Diversity and sustainability main topics at ASCSU election debate

Rachel Telljohn

Issues candidates labeled as buzzwords, such as diversity and sustainability, took center stage at the Associated Students of Colorado State University debate Wednesday evening.

Four presidential platforms debated for an hour and a half, following a debate between three candidates for the newly created speaker of the senate position.


Isabel Brown, Jennifer Murray and Bayler Shubert are running for speaker of the senate. Each addressed how they wish to increase transparency in ASCSU, how they hope to make the most of the new position and engage with the student body.

Josh Silva and Michael Wells addressed the follow through on their campaign promises and the feasibility of getting things done, especially because both have prior experience with ASCSU finances.

“Everything on our platform we’re confident we can do,” Silva said.

They said the biggest roadblock of their campaign is bringing people together over issues such as U+2.

Sustainability is not just a buzzword for their campaign, Silva said, and a highlight of their platform is a sustainable RamRide app.

“I think sustainability should be at the forefront of every decision you make. It’s every decision, not a one time decision,” Wells said.

Wells talked about intersectionality as being a huge part of what diversity stands for and that their campaign wishes to hit upon that intersection.

As a Middle Eastern cultural center is at the heart of their platform, Nick Bohn and Tristan Syron said it is important they ask the experts about issues of diversity.

“Everything we’re reaching for is achievable,” Bohn said.

Outreach and student engagement is everything to Bohn-Syron. Much of their platform has come from student feedback.


“I think it’s ridiculous to expect you to come to us. Under Bohn-Syron, (if elected) absolutely we will go to you,” Syron said.

Syron said that because they do not agree, everyone will have a voice under their campaign and used the stadium as an example. Bohn said he is invested in the interests of student tailgating, while Syron he said is willing to protect the students who are at home sleeping on game day.

Sustainability is important to their campaign. Buttons for the Bohn-Syron campaign used soy based ink, no flyers have been handed out, and they have plans to expand composting to be campus wide.

Bohn emphasized their campaign really is a voice for the students, and that they will always work to find the best solution for student issues.

Hailey Morton and Yuval Rosenthal were in agreement, and said their role is to be an ambassador for students.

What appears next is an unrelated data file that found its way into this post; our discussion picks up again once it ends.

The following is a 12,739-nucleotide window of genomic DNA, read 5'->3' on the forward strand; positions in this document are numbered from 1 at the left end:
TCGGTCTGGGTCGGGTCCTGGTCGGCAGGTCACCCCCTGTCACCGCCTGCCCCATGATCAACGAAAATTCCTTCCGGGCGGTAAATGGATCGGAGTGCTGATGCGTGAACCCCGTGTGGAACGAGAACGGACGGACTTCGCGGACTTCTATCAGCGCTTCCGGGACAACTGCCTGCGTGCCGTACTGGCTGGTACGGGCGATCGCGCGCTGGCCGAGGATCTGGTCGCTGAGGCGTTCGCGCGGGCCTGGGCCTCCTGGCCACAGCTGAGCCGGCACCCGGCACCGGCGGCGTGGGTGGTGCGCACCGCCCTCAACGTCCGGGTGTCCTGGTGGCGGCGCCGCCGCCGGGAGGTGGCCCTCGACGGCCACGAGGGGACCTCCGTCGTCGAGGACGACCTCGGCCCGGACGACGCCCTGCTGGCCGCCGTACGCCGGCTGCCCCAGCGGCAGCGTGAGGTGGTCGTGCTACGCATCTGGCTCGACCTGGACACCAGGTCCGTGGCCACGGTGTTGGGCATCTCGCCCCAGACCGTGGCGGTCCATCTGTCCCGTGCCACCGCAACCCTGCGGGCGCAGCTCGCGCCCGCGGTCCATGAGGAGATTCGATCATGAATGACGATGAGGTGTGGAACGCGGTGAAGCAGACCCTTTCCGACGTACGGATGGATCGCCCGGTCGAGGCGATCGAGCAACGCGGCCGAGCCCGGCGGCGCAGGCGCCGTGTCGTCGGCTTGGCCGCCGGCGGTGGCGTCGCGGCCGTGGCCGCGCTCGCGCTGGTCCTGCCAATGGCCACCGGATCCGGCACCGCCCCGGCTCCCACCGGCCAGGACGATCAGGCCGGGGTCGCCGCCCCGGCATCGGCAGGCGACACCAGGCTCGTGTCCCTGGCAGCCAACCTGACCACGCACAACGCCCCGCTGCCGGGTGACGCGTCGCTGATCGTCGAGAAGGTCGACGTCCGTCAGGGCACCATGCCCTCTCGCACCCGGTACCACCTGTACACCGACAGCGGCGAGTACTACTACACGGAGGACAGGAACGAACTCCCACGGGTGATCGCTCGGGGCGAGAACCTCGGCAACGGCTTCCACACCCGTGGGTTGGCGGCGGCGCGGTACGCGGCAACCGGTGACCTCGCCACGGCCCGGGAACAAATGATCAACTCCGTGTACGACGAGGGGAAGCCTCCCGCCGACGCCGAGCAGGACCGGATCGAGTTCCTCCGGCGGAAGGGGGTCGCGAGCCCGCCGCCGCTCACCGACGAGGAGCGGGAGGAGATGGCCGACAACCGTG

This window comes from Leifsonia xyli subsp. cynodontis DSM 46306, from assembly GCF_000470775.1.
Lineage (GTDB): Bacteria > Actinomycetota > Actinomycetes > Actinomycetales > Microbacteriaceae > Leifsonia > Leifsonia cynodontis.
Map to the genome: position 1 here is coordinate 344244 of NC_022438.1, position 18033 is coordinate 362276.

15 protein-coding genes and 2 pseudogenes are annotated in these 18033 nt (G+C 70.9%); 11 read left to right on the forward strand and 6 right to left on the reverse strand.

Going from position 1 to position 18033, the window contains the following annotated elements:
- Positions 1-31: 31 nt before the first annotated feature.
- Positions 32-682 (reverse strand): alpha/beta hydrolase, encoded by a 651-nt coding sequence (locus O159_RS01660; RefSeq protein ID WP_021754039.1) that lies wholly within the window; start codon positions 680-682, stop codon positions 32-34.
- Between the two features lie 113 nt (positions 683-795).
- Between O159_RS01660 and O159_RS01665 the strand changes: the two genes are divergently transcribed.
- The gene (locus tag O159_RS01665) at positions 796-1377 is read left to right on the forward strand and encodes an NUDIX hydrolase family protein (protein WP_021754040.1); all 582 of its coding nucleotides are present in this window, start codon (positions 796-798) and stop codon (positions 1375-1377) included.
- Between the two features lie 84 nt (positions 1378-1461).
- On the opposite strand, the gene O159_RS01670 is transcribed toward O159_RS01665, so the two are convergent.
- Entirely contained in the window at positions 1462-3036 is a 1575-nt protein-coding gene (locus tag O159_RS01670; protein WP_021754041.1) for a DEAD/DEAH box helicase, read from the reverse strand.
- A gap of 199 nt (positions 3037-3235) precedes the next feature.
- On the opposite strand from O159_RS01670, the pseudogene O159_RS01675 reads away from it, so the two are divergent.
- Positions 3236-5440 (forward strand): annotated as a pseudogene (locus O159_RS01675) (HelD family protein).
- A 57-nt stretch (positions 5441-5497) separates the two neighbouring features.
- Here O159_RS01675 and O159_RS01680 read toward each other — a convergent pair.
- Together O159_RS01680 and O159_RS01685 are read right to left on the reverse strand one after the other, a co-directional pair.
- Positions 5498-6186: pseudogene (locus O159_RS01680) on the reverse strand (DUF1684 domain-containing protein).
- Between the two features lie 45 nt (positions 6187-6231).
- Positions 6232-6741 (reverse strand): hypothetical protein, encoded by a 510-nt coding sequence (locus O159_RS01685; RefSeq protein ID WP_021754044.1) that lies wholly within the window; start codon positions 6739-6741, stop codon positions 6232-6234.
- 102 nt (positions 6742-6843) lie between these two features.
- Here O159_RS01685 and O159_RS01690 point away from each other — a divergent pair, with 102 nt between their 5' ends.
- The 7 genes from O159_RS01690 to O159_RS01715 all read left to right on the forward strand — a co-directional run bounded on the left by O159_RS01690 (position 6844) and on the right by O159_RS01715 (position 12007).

“(We want to be) facilitators for inclusivity and diversity,” Morton said. “(My running mate is my strong suit as) he brings a background no one else can offer.”

Morton said they want to be careful stewards of student fees, costing the least amount of money to fellow students. Morton’s concern was about the over $100,000 surplus of student fees and paying for things such as a RamRide app.

U+2 was also something Morton said their platform tackles.

“We do owe it to our fellow Rams to do better than Boulder,” Morton said.

Morton said the Diversity Bill did a good job and that their campaign wishes to be more a part of the organizations the Diversity Bill addresses.

“These are offices that need to be fought for,” Morton said.

Eddie Kendall and Kyrie Merline addressed diversity as one of their main campaign pieces. Diversity and social justice, or the “people” aspect, is one of three – people, economy and environment – the campaign looks at when addressing issues of sustainability.

“I grew up and no one around me looked like me. Invite those people that have stories to come and tell it themselves,” Kendall said.

Kendall said the team understands ASCSU is only one part of a more complex picture, and that fighting food insecurity is not a job for solely two people.

Kendall emphasized the importance of stories and allowing each person to tell their own to their campaign platform.

“I believe we can change the world, but we understand there will be roadblocks,” Kendall said. “(Running) is my story of being a CSU ram and what it has meant for me to come to this university – genuine interest in others’ stories.”

Collegian reporter Rachel Telljohn can be reached at news@collegian.com on on Twitter @racheltelljohn.